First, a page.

WASHINGTON – Today a federal jury in Washington convicted Kevin A. Ring, a former lobbyist who worked with Jack A. Abramoff, on five counts related to a scheme to corrupt public officials by providing a stream of things of value, the Department of Justice announced.
The jury found Ring guilty on one count of conspiring to corrupt congressional and executive branch officials by providing things of value to them and their staff in order to induce or reward those who took official actions benefitting Ring and his clients. In addition, Ring was convicted of one count of paying a gratuity to a public official and three counts of honest services wire fraud for engaging in a scheme to deprive U.S. citizens of their right to the honest services of certain public officials. The jury acquitted Ring on three counts of honest services fraud. A previous federal jury failed to reach a verdict in the case and the court declared a mistrial.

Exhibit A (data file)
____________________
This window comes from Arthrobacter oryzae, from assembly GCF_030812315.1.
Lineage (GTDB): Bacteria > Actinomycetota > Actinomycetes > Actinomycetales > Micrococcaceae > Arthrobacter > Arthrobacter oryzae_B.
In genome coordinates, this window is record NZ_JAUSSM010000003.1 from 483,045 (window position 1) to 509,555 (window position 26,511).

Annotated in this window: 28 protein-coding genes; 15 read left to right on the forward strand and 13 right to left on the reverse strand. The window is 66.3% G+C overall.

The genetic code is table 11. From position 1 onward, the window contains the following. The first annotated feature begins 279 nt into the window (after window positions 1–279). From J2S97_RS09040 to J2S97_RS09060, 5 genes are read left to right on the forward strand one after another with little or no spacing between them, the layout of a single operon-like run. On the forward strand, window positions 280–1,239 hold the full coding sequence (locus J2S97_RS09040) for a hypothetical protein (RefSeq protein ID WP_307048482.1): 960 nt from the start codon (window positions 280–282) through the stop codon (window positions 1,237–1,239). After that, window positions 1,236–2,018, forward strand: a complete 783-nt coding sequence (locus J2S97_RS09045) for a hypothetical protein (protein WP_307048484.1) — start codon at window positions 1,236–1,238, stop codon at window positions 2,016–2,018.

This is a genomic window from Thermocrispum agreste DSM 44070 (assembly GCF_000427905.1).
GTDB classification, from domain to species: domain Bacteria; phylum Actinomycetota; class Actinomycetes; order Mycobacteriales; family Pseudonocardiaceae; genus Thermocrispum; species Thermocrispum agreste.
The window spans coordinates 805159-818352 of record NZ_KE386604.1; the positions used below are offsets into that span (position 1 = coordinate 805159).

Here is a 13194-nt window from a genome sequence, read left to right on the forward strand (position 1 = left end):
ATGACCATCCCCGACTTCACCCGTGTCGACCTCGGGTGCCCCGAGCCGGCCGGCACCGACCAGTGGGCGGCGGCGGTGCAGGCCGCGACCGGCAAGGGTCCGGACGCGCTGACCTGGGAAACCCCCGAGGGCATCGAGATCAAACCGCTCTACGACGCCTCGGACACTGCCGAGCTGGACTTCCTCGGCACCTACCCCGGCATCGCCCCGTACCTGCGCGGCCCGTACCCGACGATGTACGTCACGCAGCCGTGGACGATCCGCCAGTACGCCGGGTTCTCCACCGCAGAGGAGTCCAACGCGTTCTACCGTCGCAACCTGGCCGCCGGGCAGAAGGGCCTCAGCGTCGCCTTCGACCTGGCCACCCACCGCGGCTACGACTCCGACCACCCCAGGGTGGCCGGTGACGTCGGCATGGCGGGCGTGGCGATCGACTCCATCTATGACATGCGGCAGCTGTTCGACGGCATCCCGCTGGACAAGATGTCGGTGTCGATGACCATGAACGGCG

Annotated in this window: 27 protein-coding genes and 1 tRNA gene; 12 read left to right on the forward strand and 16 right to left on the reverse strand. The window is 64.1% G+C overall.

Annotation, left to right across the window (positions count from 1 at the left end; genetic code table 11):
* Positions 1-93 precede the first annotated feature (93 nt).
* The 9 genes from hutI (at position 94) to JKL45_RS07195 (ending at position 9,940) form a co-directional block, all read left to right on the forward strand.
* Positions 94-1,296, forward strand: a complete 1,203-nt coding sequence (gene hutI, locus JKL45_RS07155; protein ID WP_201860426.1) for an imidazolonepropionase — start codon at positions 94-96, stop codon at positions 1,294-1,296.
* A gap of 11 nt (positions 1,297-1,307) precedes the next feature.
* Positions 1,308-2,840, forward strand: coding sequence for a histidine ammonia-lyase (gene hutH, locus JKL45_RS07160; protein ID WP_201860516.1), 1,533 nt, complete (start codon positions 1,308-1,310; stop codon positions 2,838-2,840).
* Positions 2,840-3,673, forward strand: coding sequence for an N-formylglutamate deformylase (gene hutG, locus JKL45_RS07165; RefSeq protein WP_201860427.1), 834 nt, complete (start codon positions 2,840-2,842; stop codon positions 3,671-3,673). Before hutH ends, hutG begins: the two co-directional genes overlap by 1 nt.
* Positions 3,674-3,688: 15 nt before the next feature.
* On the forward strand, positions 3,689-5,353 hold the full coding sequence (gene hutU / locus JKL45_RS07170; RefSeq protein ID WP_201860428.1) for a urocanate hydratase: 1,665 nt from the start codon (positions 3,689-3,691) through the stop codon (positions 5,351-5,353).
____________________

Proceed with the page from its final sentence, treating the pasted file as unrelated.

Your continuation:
“Through the talent and hard work of prosecutors from the Criminal Division’s Public Integrity and Fraud Sections, another member of ‘Team Abramoff’ has been held accountable for his actions. For years, this team of lobbyists schemed to corrupt public officials, and, because of their actions, Americans were denied the honest services of public servants,” said Mythili Raman, Principal Deputy Assistant Attorney General for the Criminal Division. “Through the continued vigilance of our prosecutors and our law enforcement partners, we are committed to bringing to justice those who seek to corrupt our democratic process.”